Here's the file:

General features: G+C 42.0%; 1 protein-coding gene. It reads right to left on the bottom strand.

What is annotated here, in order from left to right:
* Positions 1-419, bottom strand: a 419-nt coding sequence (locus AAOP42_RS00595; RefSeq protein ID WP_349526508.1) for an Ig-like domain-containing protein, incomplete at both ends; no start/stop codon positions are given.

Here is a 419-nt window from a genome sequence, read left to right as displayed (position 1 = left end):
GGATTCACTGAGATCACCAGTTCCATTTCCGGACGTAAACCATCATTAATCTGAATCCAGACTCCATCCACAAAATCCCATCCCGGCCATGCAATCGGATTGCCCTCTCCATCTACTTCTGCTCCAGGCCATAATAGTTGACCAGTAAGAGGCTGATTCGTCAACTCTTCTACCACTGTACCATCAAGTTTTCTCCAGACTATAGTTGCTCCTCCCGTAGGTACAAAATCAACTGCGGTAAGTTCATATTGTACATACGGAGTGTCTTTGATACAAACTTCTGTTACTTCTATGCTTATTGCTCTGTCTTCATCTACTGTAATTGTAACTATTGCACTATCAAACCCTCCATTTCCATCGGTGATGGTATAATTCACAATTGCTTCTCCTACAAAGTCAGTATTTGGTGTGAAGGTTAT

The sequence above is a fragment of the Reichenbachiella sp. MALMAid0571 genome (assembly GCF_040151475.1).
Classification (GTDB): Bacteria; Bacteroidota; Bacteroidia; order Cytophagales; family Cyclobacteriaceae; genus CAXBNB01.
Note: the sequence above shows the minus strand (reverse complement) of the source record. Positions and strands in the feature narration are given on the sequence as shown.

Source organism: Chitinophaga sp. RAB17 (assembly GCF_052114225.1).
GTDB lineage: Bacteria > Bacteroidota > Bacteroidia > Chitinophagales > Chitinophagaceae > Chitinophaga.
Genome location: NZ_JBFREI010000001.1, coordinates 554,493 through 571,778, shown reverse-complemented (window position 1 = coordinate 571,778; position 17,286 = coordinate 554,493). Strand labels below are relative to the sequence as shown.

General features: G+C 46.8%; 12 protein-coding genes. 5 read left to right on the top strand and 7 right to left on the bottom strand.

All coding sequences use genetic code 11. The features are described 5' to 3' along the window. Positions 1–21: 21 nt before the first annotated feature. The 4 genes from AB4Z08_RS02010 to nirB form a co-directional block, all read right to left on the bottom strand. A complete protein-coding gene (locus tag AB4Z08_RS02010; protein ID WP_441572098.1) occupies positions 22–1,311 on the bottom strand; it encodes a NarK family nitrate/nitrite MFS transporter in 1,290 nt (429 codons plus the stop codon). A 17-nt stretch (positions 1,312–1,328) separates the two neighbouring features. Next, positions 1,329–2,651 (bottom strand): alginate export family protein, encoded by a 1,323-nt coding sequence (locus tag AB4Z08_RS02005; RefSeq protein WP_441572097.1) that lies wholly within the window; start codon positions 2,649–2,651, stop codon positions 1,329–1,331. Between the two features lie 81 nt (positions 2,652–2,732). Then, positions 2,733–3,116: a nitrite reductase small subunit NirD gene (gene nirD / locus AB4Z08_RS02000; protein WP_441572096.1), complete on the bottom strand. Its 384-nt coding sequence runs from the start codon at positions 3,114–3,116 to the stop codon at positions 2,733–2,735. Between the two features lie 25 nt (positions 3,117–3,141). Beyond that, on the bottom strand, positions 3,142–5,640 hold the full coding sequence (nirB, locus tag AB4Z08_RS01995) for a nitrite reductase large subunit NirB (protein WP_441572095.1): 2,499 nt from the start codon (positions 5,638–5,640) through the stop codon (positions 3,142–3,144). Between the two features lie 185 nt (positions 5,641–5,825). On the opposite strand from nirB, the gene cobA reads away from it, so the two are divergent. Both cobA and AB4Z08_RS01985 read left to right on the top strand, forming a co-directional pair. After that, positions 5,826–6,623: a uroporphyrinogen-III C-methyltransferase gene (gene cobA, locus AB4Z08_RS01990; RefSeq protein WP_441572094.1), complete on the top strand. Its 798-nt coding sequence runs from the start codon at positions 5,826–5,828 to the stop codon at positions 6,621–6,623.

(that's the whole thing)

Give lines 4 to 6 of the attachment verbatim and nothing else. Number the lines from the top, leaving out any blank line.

Here is a 419-nt window from a genome sequence, read left to right as displayed (position 1 = left end):
GGATTCACTGAGATCACCAGTTCCATTTCCGGACGTAAACCATCATTAATCTGAATCCAGACTCCATCCACAAAATCCCATCCCGGCCATGCAATCGGATTGCCCTCTCCATCTACTTCTGCTCCAGGCCATAATAGTTGACCAGTAAGAGGCTGATTCGTCAACTCTTCTACCACTGTACCATCAAGTTTTCTCCAGACTATAGTTGCTCCTCCCGTAGGTACAAAATCAACTGCGGTAAGTTCATATTGTACATACGGAGTGTCTTTGATACAAACTTCTGTTACTTCTATGCTTATTGCTCTGTCTTCATCTACTGTAATTGTAACTATTGCACTATCAAACCCTCCATTTCCATCGGTGATGGTATAATTCACAATTGCTTCTCCTACAAAGTCAGTATTTGGTGTGAAGGTTAT

The sequence above is a fragment of the Reichenbachiella sp. MALMAid0571 genome (assembly GCF_040151475.1).